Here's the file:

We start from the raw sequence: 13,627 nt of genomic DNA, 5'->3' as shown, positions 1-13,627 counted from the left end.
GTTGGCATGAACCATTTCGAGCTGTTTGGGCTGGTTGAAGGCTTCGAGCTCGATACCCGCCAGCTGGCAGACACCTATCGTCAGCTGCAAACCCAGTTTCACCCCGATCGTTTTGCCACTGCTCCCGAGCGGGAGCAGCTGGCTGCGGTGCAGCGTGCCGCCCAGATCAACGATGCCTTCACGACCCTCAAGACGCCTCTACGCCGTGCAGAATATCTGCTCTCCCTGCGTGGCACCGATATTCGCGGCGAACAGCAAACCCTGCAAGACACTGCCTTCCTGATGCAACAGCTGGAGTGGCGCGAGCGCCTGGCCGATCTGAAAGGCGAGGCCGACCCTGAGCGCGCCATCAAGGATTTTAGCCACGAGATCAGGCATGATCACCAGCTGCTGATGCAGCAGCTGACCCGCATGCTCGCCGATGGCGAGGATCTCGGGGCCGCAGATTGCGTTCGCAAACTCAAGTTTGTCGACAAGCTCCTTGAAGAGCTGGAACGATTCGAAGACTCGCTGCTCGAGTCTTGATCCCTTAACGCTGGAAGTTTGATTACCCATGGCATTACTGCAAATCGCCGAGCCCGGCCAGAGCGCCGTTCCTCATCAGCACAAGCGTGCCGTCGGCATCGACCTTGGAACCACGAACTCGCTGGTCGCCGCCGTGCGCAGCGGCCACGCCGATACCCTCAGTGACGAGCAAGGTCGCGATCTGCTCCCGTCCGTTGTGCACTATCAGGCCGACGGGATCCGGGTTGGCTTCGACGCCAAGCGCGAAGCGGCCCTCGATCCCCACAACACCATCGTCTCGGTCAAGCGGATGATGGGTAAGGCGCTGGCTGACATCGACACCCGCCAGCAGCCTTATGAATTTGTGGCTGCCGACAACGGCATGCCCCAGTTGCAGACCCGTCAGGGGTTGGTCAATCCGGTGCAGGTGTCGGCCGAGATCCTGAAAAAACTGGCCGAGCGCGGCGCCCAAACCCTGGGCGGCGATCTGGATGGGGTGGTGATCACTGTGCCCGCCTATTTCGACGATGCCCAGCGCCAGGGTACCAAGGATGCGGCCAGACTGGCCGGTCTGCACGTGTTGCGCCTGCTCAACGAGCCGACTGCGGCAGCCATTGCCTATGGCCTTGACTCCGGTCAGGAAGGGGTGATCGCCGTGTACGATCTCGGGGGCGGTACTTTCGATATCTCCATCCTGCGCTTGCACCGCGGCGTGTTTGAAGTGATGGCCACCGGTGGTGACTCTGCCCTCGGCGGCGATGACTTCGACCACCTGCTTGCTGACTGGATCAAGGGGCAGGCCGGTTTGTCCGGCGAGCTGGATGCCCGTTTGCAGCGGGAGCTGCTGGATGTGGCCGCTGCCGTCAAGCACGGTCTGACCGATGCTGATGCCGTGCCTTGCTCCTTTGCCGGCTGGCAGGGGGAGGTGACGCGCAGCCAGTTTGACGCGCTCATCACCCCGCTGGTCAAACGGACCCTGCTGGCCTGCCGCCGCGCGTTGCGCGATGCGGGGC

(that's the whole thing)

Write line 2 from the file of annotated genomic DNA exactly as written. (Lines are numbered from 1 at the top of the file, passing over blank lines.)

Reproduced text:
GTTGGCATGAACCATTTCGAGCTGTTTGGGCTGGTTGAAGGCTTCGAGCTCGATACCCGCCAGCTGGCAGACACCTATCGTCAGCTGCAAACCCAGTTTCACCCCGATCGTTTTGCCACTGCTCCCGAGCGGGAGCAGCTGGCTGCGGTGCAGCGTGCCGCCCAGATCAACGATGCCTTCACGACCCTCAAGACGCCTCTACGCCGTGCAGAATATCTGCTCTCCCTGCGTGGCACCGATATTCGCGGCGAACAGCAAACCCTGCAAGACACTGCCTTCCTGATGCAACAGCTGGAGTGGCGCGAGCGCCTGGCCGATCTGAAAGGCGAGGCCGACCCTGAGCGCGCCATCAAGGATTTTAGCCACGAGATCAGGCATGATCACCAGCTGCTGATGCAGCAGCTGACCCGCATGCTCGCCGATGGCGAGGATCTCGGGGCCGCAGATTGCGTTCGCAAACTCAAGTTTGTCGACAAGCTCCTTGAAGAGCTGGAACGATTCGAAGACTCGCTGCTCGAGTCTTGATCCCTTAACGCTGGAAGTTTGATTACCCATGGCATTACTGCAAATCGCCGAGCCCGGCCAGAGCGCCGTTCCTCATCAGCACAAGCGTGCCGTCGGCATCGACCTTGGAACCACGAACTCGCTGGTCGCCGCCGTGCGCAGCGGCCACGCCGATACCCTCAGTGACGAGCAAGGTCGCGATCTGCTCCCGTCCGTTGTGCACTATCAGGCCGACGGGATCCGGGTTGGCTTCGACGCCAAGCGCGAAGCGGCCCTCGATCCCCACAACACCATCGTCTCGGTCAAGCGGATGATGGGTAAGGCGCTGGCTGACATCGACACCCGCCAGCAGCCTTATGAATTTGTGGCTGCCGACAACGGCATGCCCCAGTTGCAGACCCGTCAGGGGTTGGTCAATCCGGTGCAGGTGTCGGCCGAGATCCTGAAAAAACTGGCCGAGCGCGGCGCCCAAACCCTGGGCGGCGATCTGGATGGGGTGGTGATCACTGTGCCCGCCTATTTCGACGATGCCCAGCGCCAGGGTACCAAGGATGCGGCCAGACTGGCCGGTCTGCACGTGTTGCGCCTGCTCAACGAGCCGACTGCGGCAGCCATTGCCTATGGCCTTGACTCCGGTCAGGAAGGGGTGATCGCCGTGTACGATCTCGGGGGCGGTACTTTCGATATCTCCATCCTGCGCTTGCACCGCGGCGTGTTTGAAGTGATGGCCACCGGTGGTGACTCTGCCCTCGGCGGCGATGACTTCGACCACCTGCTTGCTGACTGGATCAAGGGGCAGGCCGGTTTGTCCGGCGAGCTGGATGCCCGTTTGCAGCGGGAGCTGCTGGATGTGGCCGCTGCCGTCAAGCACGGTCTGACCGATGCTGATGCCGTGCCTTGCTCCTTTGCCGGCTGGCAGGGGGAGGTGACGCGCAGCCAGTTTGACGCGCTCATCACCCCGCTGGTCAAACGGACCCTGCTGGCCTGCCGCCGCGCGTTGCGCGATGCGGGGC